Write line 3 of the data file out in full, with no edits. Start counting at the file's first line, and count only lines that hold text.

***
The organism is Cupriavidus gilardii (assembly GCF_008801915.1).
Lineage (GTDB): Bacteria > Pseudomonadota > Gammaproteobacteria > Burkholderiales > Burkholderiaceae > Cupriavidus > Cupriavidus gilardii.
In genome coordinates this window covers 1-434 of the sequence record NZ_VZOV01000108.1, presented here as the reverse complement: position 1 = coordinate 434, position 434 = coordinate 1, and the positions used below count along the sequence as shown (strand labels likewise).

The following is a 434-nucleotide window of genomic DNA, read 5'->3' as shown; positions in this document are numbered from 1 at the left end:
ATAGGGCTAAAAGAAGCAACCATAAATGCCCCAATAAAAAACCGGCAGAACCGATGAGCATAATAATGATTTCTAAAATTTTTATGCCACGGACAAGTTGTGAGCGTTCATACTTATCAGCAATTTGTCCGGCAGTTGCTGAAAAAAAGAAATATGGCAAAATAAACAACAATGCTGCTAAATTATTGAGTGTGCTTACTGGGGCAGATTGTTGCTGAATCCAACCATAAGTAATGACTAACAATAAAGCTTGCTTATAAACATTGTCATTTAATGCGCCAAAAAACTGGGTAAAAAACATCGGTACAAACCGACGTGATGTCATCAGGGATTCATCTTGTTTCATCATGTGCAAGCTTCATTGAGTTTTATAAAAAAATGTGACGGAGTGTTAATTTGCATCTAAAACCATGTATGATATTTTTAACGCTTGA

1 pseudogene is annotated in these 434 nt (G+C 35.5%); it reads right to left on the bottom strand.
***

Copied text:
In genome coordinates this window covers 1-434 of the sequence record NZ_VZOV01000108.1, presented here as the reverse complement: position 1 = coordinate 434, position 434 = coordinate 1, and the positions used below count along the sequence as shown (strand labels likewise).